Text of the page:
Essential Lectures in Jewish History


The Essential Lectures in Jewish History series is designed to be short and to the point, serving as basic introductions to larger themes in Jewish history that are explored in the Jewish Biographies series.  Enjoy in good health!

1.“They tried to kill us, we survived, let’s eat.”
2. “Two Jews, three opinions:” Jews and Judaism in the Year Zero
3. The Fox in the Ruins: The Roman-Jewish Wars
4. Judaism and the Origins of Christianity
5. The Mishnah: Creating a Portable Judaism
6. Jewish Communal Structure: The Kehilla
7. The Talmud
8. Jews in the Early Muslim Period
9. The Jewish Kingdom of Khazaria
10. The Golden Age of Spanish Jewry
11. The Rishonim
12. Jews in the Medieval Economy
13. The Eastern European Center
14. Medieval Antisemitism
15. Introduction to Modern Jewish History
16. Incipient Revival and Divergence: The Sixteenth Century
17. The Haskalah
18. Origins of Modern Jewish Humor
19. Mass Jewish Politics in the Modern Era
20. Modern Antisemitism
21. Women in Jewish History
22. The Holocaust
23. The Borders of the State of Israel

24. American Jewish History

25. Soviet Jewish History

24 thoughts on “Essential Lectures in Jewish History

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  1. Even as a gentile I find some of these lectures amazing. As a history teacher I’m just astounded by the fluency you have discussing so many eras. Your students are very lucky to have a resource like you. Do keep up the good work with the videos – I love the biographical ones.

  2. Hi
    I just want to give a suggestion
    I see That part of you dévotion to the comunauty is by uploading your class on te web
    It would be a good idea to pût all of you lectures into a google drive wich Will be accessible for thos wich want to Know about your class
    And its very good because That could be download and be listen in a ipod or other mp3 player ( i am a yeshiva bochur…)
    I am ready to help in this important job

  3. I read the recent email about the upcoming lectures on the Jews of Sepharad. What caught my attention were the statistics of Israel’s ‘Sephardic’ demographics, being that they were so high. Perhaps I’m in error, so please correct this notion if I am wrong.. but.. I do believe that, in Israel, the term Sepharadim refers to most any Jew who is not Ashkenazic. However – at least, according to my family’s (proprietary) feelings, being Sephardic is defined by language, that is, by speaking Ladino. Therefore, for example, the Syrians who lived next to us were considered a different type of Jew, one spoke Arabic and French. So, this is just a thought, a feeling.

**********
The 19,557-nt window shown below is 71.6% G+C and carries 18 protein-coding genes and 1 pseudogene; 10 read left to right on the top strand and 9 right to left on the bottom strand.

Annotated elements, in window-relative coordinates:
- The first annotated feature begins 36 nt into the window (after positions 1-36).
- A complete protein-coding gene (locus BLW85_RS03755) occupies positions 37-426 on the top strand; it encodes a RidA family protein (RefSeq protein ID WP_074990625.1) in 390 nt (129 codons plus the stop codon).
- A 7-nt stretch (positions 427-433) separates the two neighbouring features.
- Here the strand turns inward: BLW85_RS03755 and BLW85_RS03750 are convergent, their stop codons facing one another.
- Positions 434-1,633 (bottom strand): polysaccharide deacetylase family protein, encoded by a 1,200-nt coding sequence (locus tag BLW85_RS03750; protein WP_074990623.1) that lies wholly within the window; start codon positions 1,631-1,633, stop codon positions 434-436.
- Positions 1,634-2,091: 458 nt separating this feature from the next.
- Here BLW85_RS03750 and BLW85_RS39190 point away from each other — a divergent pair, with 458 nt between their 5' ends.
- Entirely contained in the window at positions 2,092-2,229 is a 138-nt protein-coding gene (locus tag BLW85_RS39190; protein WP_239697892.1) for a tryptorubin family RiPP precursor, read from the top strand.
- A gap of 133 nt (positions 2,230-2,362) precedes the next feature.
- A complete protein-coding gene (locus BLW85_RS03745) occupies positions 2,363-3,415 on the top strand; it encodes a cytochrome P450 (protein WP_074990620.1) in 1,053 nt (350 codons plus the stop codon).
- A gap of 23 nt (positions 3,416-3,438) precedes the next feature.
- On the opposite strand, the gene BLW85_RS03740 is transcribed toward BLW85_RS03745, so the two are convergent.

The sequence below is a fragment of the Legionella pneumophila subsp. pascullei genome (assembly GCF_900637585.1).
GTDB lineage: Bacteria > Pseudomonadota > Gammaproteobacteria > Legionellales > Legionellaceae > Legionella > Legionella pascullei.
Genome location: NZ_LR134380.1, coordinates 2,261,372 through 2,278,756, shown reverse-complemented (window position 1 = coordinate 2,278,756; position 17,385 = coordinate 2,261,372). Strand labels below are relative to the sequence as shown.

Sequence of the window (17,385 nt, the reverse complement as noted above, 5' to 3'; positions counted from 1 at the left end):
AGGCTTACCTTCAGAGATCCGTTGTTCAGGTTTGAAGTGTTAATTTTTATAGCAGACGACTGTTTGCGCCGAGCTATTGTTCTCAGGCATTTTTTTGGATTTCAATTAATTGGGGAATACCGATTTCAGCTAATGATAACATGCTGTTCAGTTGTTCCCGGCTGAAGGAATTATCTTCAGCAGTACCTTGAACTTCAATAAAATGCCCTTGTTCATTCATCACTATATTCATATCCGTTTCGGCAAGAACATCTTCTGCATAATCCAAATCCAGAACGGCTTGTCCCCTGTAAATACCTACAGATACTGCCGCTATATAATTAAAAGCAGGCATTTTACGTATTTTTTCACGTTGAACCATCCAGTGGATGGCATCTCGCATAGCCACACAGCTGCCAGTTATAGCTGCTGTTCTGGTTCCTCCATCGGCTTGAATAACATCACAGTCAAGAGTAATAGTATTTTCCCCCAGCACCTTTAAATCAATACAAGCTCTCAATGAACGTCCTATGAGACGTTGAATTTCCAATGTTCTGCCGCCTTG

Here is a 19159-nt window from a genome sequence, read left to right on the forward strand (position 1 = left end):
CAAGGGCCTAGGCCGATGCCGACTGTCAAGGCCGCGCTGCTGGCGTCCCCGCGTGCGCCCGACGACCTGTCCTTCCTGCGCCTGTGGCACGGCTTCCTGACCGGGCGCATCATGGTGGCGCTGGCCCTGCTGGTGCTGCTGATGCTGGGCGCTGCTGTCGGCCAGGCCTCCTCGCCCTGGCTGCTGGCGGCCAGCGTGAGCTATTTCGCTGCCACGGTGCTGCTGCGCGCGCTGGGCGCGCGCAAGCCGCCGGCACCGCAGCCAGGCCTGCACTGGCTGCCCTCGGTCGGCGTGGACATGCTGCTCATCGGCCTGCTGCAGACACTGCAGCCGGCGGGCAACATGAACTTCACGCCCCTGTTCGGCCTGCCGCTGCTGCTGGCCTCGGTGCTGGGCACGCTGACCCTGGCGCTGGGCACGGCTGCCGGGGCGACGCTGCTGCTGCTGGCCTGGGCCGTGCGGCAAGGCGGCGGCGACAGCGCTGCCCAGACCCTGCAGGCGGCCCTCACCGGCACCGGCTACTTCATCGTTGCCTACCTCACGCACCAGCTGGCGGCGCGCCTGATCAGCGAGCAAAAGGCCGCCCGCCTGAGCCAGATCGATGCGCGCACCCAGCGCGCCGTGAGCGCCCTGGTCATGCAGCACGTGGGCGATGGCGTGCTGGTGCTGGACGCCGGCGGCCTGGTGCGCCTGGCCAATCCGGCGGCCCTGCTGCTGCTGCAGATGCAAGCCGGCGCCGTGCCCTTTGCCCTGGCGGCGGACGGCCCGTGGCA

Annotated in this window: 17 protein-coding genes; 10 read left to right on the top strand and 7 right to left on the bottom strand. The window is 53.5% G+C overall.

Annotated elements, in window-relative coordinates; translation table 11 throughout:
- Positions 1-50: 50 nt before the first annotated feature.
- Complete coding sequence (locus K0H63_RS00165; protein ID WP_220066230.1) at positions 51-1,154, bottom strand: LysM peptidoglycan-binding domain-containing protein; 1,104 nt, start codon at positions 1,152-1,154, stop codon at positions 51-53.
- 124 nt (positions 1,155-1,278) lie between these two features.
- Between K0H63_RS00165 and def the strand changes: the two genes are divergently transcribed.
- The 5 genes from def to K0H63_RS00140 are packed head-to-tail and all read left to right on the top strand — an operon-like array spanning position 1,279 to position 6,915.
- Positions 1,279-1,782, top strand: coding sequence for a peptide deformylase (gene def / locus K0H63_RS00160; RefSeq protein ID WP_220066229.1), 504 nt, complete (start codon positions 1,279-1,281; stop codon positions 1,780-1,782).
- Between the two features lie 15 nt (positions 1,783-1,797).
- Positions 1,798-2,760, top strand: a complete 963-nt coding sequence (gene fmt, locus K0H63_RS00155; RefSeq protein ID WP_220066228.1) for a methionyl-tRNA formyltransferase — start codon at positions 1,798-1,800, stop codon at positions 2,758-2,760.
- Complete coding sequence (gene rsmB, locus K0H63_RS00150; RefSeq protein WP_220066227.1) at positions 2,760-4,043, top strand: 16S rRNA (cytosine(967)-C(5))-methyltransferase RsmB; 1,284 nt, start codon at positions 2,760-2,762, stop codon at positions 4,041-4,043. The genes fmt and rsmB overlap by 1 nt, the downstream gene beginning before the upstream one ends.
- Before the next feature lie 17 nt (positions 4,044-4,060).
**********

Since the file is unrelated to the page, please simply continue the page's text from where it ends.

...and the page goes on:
Just one more thing: In Israeli schools – at least in the late 50’s – the teaching was, that All Jews decended from the Sephardic migrations of the Inquisition (and, I capitalize that word out of custom, not respect). Your turn.
    (Of course, you don’t have to answer me directily, but I will follow your lectures this fall with much interest.) Lucille

    1. Hello Lucille!

      You’re absolutely right. I would certainly like to include some 19th and 20th century figures who are more accurately described as Mizrahi, so I’m going to emend the title.


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  5. Dr. Abramson:

    It just occurred to me that you are my longest llived Youtube subscription. I periodically unsubscribe from all sorts of interesting channels, but it would never cross my mind to forego your wonderful insights and pleasant demeanor. Thank you so much for sharing your erudition, wisdom and questionable comedic sense (:-) with us.

  6. Dr. Abramson,

    Baruch Hashem! I am so glad I discovered your videos about 6 months ago. I am a teacher myself, but I truly love the lectures you have posted online. I have learned so much about both our people and history in a way that is interesting and interactive. Your vast knowledge, mixed with your humor really adds so much to making it a fun experience to watch and learn various topics. I thought I knew a lot, but boy was I mistaken. Thank you for helping to make me and thousands of other viewers more well rounded people. I have already shared your videos with others in the Baltimore Jewish community so they can broaden their knowledge as well.

    Best wishes!

  7. Just stumbled across the links to the video lectures and fond myself watching the essentials in one day . they to be both informative and entertaining . and look forward to watching more of the lectures .
    John B Brooks

  8. I recently went through your crash course in Jewish history and I survived Jewish history and now I am going through the essentials series. I feel like I have learned a lot. I am looking forward to watching the biography series next where I’m sure I’ll learn a lot more.

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